Mr Pinto, who has worked at the hospital for 18 years, issued a plea to the terrorists to stop the violence.
He said: "It saddens me to think that people perpetrate such atrocity. I want to appeal to these people and say what have they gained by doing this? It is their own people that they are injuring and maiming.
"I appeal to them, let me not see this sort of thing again. It's dastardly."
Mr Pinto, like most of the medical staff, worked through the night to deal with the crisis. He said many hospital workers had relatives and friends among the casualties. He added: "One or two of my staff had their own children involved. Unfortunately one case was quite a severe incident."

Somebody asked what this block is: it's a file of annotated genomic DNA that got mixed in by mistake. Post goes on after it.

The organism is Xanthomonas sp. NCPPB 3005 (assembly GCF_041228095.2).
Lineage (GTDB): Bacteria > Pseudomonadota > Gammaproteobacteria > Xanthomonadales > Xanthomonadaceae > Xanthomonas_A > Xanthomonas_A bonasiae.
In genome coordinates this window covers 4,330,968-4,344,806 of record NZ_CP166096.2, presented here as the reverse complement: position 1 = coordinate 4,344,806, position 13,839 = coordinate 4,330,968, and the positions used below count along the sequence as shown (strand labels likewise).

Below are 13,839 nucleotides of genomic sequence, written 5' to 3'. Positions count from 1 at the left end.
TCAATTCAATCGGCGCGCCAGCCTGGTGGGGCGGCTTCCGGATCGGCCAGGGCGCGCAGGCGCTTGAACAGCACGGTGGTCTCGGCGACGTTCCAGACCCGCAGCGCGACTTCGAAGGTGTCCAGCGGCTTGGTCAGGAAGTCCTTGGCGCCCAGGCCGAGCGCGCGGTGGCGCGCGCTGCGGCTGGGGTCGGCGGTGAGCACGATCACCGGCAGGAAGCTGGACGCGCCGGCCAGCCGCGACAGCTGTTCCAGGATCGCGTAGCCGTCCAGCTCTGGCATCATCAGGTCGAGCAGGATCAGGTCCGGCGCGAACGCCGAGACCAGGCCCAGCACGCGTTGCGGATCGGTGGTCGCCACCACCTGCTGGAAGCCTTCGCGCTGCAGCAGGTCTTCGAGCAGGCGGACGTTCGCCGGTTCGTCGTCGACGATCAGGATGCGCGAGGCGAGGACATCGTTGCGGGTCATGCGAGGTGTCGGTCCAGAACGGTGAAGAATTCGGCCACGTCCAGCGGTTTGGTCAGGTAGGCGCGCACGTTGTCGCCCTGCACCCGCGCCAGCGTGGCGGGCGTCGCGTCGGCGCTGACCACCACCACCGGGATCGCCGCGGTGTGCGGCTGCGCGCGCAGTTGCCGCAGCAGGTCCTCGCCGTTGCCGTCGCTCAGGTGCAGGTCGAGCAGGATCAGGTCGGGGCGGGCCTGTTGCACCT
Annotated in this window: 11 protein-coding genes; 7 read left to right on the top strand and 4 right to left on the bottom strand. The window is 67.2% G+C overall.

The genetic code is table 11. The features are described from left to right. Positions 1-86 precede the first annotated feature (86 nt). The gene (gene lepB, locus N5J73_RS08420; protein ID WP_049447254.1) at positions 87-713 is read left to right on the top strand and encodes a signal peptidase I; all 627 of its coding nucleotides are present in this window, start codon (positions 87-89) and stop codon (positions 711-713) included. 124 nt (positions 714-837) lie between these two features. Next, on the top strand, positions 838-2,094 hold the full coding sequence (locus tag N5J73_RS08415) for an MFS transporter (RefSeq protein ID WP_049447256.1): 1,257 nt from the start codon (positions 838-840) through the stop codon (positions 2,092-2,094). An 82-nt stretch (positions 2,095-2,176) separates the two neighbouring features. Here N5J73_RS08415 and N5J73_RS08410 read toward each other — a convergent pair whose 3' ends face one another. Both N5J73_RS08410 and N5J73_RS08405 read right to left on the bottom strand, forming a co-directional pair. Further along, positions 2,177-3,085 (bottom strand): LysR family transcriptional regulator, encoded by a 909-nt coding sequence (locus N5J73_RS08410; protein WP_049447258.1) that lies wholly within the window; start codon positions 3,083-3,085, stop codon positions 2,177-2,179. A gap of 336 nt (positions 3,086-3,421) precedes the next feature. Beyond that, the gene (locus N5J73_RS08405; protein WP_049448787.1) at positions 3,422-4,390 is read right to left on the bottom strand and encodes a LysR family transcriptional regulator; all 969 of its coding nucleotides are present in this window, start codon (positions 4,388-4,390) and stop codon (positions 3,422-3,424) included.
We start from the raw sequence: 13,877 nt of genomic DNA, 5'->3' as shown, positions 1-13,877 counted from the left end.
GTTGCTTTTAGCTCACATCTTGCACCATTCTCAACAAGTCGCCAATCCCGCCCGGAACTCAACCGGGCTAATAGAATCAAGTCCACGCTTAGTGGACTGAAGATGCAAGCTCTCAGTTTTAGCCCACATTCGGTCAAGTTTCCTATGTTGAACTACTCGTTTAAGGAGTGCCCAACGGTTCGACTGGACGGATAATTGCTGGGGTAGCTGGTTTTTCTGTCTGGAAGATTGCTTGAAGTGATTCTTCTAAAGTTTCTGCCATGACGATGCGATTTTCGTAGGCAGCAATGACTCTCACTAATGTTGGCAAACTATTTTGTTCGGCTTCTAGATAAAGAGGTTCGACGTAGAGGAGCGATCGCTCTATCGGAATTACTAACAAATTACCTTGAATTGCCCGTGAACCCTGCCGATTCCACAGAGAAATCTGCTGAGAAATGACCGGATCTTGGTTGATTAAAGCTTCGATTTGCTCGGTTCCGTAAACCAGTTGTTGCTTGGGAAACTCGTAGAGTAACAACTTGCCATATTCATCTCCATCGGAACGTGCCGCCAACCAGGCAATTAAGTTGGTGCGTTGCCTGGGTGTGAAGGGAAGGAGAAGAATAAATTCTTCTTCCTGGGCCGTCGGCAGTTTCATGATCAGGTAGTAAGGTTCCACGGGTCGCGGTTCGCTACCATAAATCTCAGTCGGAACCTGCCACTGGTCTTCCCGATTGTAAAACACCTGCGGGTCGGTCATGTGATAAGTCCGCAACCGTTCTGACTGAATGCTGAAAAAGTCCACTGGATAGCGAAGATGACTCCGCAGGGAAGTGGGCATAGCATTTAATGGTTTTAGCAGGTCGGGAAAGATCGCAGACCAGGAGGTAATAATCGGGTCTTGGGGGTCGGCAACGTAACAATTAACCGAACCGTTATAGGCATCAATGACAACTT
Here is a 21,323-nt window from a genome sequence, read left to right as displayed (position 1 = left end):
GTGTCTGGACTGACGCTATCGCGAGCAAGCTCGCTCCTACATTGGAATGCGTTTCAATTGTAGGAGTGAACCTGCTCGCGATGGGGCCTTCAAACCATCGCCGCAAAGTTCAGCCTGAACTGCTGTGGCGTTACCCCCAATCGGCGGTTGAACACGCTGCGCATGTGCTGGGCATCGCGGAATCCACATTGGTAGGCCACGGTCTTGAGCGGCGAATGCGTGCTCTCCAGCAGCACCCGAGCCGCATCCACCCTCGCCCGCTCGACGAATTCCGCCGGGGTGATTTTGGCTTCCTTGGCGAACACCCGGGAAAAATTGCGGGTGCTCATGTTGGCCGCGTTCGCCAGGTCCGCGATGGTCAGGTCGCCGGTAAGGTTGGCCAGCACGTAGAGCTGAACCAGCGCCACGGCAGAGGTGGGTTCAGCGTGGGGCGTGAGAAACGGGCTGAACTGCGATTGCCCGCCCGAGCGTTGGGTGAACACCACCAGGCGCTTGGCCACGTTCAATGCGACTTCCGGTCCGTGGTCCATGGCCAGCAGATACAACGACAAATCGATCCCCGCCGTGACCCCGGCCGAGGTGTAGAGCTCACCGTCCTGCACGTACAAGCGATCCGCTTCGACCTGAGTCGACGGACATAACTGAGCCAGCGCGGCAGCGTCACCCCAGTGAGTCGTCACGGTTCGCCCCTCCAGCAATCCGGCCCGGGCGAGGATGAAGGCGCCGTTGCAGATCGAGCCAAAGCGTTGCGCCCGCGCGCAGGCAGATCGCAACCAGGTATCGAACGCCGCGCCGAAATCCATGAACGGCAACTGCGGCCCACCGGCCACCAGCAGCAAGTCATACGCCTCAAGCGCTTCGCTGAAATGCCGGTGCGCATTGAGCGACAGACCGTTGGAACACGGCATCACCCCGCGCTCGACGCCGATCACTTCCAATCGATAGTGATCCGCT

Hospital staff were assisted at the peak of the crisis by medical workers from across Northern Ireland. A spokesman said that at one time there were 14 anaesthetists on site, although he had no accurate figures for the total number of medical, nursing and support staff drafted in.
Paramedics, GPs, volunteers, health workers and members of the clergy also did what they could to help. The spokesman said: "It was a marvellous response and one which we are extremely thankful for."Reuse content